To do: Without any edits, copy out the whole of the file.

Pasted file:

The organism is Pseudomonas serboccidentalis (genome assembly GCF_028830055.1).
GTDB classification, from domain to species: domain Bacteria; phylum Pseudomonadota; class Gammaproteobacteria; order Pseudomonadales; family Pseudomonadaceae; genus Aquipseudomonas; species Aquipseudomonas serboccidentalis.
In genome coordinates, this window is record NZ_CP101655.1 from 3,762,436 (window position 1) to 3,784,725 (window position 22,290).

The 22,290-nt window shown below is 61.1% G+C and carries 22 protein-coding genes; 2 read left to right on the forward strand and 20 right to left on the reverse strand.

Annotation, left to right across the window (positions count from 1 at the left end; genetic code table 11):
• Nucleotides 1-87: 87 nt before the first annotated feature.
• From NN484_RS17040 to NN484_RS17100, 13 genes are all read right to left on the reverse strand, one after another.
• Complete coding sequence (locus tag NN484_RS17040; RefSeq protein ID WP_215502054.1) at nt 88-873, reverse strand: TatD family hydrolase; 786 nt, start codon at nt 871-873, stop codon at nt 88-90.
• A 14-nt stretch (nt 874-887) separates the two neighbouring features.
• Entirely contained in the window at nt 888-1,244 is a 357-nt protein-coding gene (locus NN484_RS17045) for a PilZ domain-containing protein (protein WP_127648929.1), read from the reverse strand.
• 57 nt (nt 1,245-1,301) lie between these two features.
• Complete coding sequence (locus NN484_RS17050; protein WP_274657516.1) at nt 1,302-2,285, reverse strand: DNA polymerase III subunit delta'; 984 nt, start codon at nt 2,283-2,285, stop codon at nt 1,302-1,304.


The organism is Pseudomonas serboccidentalis (genome assembly GCF_028830055.1).
GTDB classification, from domain to species: domain Bacteria; phylum Pseudomonadota; class Gammaproteobacteria; order Pseudomonadales; family Pseudomonadaceae; genus Aquipseudomonas; species Aquipseudomonas serboccidentalis.
In genome coordinates, this window is record NZ_CP101655.1 from 3,762,436 (window position 1) to 3,784,725 (window position 22,290).

The 22,290-nt window shown below is 61.1% G+C and carries 22 protein-coding genes; 2 read left to right on the forward strand and 20 right to left on the reverse strand.

Annotation, left to right across the window (positions count from 1 at the left end; genetic code table 11):
• Nucleotides 1-87: 87 nt before the first annotated feature.
• From NN484_RS17040 to NN484_RS17100, 13 genes are all read right to left on the reverse strand, one after another.
• Complete coding sequence (locus tag NN484_RS17040; RefSeq protein ID WP_215502054.1) at nt 88-873, reverse strand: TatD family hydrolase; 786 nt, start codon at nt 871-873, stop codon at nt 88-90.
• A 14-nt stretch (nt 874-887) separates the two neighbouring features.
• Entirely contained in the window at nt 888-1,244 is a 357-nt protein-coding gene (locus NN484_RS17045) for a PilZ domain-containing protein (protein WP_127648929.1), read from the reverse strand.
• 57 nt (nt 1,245-1,301) lie between these two features.
• Complete coding sequence (locus NN484_RS17050; protein WP_274657516.1) at nt 1,302-2,285, reverse strand: DNA polymerase III subunit delta'; 984 nt, start codon at nt 2,283-2,285, stop codon at nt 1,302-1,304.